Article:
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date: 23 January 2020

TRPC Channels—Insight from the Drosophila Light Sensitive Channels

Abstract and Keywords

The Drosophila Transient Receptor Potential (TRP) channel is the founding member of a large and diverse family of channel proteins. These channels are evolutionarily conserved from yeast to mammals and are found in many organisms and tissues. The TRP family is classified into seven subfamilies, while the most closely related to the Drosophila TRP are members of the TRPC (Canonical) subfamily. This review focuses on a comparison between properties of Drosophila TRP, discovered in the native photoreceptor cells, and that of mammalian TRPC channels. These properties include: (i) organization of TRP channels in multimolecular signaling complexes via PDZ-containing scaffold proteins, (ii) mutations causing constitutive activity of TRP channels and cell degeneration, (iii) regulation of TRP channels by phosphorylation, and (iv) hypoxia/anoxia-activation of TRP channels. Hence, we suggest that knowledge gained from studies of Drosophila may guide studies in mammals that attempt elucidating diverse types of diseases caused by TRPC channel malfunction.

Keywords: TRPC channels, Drosophila TRP and TRPL, INAD and NHERF scaffold proteins, TRP phosphorylation, constitutive activity, hypoxia sensing

Introduction

It is now widely recognized that TRP channels were discovered in the study of Drosophila eye. Cosens and Manning reported on a spontaneously occurring mutant, which they called “Type A,” with stimulus-intensity–dependent behavioral and electrophysiological anomalies (Cosens & Manning, 1969). With a dim light stimulus, the electroretinogram (ERG: extracellularly recorded summed responses of the eye) looked nearly normal, but under a continuous bright light stimulus, the response decayed to, or nearly to, the baseline. This finding was potentially interesting to us because the mutant phenotype might suggest a defect in phototransduction (the process by which light signals are converted to electrical signals), and we were starting to isolate potential phototransduction mutants (Pak, 2010; Pak, Grossfield, & White, 1969). However, the report did not generate widespread interest at the time.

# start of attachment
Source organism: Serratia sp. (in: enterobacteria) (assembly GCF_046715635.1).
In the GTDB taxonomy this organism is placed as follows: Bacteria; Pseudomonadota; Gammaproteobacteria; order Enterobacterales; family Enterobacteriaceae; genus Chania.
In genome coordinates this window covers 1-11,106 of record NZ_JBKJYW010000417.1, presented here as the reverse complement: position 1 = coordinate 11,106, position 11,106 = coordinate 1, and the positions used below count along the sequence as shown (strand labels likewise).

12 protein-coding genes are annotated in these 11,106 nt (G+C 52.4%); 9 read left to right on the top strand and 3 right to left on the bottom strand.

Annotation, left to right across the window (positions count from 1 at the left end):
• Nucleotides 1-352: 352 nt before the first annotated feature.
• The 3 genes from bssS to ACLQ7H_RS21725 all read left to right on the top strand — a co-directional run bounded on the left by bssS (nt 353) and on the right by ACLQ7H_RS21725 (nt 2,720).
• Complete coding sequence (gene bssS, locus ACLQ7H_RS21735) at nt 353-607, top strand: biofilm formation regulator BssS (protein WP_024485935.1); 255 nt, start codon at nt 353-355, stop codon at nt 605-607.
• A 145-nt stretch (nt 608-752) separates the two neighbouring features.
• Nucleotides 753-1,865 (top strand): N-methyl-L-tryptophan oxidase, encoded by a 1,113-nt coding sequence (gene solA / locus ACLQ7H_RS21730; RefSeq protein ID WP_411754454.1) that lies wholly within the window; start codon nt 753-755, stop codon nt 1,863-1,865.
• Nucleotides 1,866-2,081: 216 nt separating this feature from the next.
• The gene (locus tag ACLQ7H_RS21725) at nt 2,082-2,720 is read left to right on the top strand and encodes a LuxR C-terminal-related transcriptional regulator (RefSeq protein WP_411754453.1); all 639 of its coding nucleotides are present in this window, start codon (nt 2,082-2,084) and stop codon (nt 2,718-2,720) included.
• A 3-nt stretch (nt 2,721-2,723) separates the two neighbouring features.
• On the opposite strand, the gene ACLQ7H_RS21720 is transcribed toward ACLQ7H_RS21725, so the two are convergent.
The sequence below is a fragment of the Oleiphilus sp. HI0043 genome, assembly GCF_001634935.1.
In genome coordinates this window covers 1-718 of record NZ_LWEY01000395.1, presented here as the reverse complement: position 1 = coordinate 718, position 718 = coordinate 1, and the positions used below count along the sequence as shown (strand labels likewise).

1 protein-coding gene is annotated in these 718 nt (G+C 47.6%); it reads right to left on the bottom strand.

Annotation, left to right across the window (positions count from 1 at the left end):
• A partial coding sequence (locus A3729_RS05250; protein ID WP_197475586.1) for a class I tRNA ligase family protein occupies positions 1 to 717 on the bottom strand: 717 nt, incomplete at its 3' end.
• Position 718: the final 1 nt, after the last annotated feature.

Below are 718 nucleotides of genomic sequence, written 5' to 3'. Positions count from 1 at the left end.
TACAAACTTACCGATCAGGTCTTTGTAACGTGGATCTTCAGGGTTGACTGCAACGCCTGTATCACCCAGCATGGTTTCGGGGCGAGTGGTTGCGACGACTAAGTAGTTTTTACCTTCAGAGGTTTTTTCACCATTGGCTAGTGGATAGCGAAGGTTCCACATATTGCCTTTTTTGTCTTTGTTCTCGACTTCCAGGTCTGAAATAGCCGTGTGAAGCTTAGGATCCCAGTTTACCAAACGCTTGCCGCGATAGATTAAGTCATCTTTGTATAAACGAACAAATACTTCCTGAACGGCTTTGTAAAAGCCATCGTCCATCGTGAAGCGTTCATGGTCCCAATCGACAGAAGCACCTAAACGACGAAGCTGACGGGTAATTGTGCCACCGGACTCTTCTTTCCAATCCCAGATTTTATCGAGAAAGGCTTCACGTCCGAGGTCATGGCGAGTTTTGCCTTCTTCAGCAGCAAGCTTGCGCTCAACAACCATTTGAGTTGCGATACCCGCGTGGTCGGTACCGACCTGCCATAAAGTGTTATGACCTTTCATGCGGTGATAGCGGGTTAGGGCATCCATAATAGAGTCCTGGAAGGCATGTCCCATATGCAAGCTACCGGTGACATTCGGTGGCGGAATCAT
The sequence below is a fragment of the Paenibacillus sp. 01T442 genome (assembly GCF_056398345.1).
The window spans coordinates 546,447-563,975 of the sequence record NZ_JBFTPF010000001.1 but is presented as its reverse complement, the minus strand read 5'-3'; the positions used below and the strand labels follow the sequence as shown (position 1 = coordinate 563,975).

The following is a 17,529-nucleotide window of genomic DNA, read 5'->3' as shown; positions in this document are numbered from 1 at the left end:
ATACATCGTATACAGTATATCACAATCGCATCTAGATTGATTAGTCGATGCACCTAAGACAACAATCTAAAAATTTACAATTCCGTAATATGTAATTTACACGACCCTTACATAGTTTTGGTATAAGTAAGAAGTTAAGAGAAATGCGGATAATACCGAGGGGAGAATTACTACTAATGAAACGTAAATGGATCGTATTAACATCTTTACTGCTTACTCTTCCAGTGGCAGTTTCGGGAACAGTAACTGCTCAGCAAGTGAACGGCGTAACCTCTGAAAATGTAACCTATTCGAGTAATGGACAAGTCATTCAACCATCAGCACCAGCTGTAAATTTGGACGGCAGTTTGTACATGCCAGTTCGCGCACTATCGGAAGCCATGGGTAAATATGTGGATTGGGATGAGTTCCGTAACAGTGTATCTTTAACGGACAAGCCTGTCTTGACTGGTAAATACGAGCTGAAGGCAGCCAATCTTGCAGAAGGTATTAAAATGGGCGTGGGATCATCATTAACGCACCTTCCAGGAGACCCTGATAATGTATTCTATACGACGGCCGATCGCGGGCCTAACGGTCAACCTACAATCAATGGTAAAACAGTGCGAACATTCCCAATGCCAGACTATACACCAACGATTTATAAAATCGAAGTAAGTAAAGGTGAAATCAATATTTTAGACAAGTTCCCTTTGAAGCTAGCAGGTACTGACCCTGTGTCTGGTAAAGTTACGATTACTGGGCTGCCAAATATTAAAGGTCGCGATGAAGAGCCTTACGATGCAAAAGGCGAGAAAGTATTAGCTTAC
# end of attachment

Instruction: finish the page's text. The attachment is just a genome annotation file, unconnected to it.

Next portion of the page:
For one thing, the cellular origin of the ERG components was not well established at the time: it was not clear at what signaling level the mutation caused the defect. It could affect the activation of photoreceptors, or be involved in the chain of events subsequent to photoreceptor activation. In fact, Cosens and Manning themselves alluded to the possibility of “a breakdown in a transmitter system,” though it was not clear what this transmitter system might mean in the present-day context. They also suggested that the defect might be in the visual pigment turnover. In addition, the report was based on the study of a single allele. The phenotypes of different alleles in a given gene can be very different, and studies based on a single allele need to be interpreted with caution.

The most direct way to determine whether the abnormal ERG response originated in the photoreceptor was to record directly from the photoreceptors. The only way of doing this at the time was by intracellular recording. Fortunately, we had developed the techniques for recording intracellularly from Drosophila photoreceptors (Alawi & Pak, 1971; Wu & Pak, 1975). Intracellular recordings showed unequivocally that the phenotypes seen in the ERG were present in intracellular recordings as well, suggesting that the defect in the mutant originated in the photoreceptors (Minke, 1982; Minke, Wu, & Pak, 1975; Figure 1A).

TRPC Channels—Insight from the Drosophila Light Sensitive Channels

Figure 1The phenotype of the trp mutant is mimicked by lanthanum (La3+) in wild-type fly.

A. Intracellular recordings from single photoreceptor cell of white-eyed trpCM raised at 24oC showing voltage responses to increasing intensities of orange lights (in relative log scale).

B. Intracellular recordings from a single photoreceptor cell of white-eyed Musca domestica in response to increasing intensities of orange lights, as indicated. The left column shows control responses; the middle column shows the responses of the same cell 1 min after La3+ injection to the extracellular space; and the right column shows partial recovery of the response 20 min after La3+ injection.

From Minke, 1982; and Suss Toby et al., 1991.